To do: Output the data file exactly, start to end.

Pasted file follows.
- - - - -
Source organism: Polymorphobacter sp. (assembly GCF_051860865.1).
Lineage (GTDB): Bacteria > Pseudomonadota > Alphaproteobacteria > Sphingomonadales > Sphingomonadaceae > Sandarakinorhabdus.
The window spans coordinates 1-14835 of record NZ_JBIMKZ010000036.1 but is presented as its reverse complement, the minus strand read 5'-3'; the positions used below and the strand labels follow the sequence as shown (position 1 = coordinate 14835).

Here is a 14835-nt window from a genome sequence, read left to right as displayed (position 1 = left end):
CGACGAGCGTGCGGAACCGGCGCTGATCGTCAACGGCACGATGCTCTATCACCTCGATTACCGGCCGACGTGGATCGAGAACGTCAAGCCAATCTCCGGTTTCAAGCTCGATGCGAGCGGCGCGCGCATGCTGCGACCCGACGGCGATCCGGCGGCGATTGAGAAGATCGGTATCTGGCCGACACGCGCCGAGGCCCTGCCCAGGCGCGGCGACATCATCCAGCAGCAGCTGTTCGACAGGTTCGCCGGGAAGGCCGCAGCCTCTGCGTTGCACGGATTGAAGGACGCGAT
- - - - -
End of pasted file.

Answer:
Source organism: Polymorphobacter sp. (assembly GCF_051860865.1).
Lineage (GTDB): Bacteria > Pseudomonadota > Alphaproteobacteria > Sphingomonadales > Sphingomonadaceae > Sandarakinorhabdus.
The window spans coordinates 1-14835 of record NZ_JBIMKZ010000036.1 but is presented as its reverse complement, the minus strand read 5'-3'; the positions used below and the strand labels follow the sequence as shown (position 1 = coordinate 14835).

Here is a 14835-nt window from a genome sequence, read left to right as displayed (position 1 = left end):
CGACGAGCGTGCGGAACCGGCGCTGATCGTCAACGGCACGATGCTCTATCACCTCGATTACCGGCCGACGTGGATCGAGAACGTCAAGCCAATCTCCGGTTTCAAGCTCGATGCGAGCGGCGCGCGCATGCTGCGACCCGACGGCGATCCGGCGGCGATTGAGAAGATCGGTATCTGGCCGACACGCGCCGAGGCCCTGCCCAGGCGCGGCGACATCATCCAGCAGCAGCTGTTCGACAGGTTCGCCGGGAAGGCCGCAGCCTCTGCGTTGCACGGATTGAAGGACGCGAT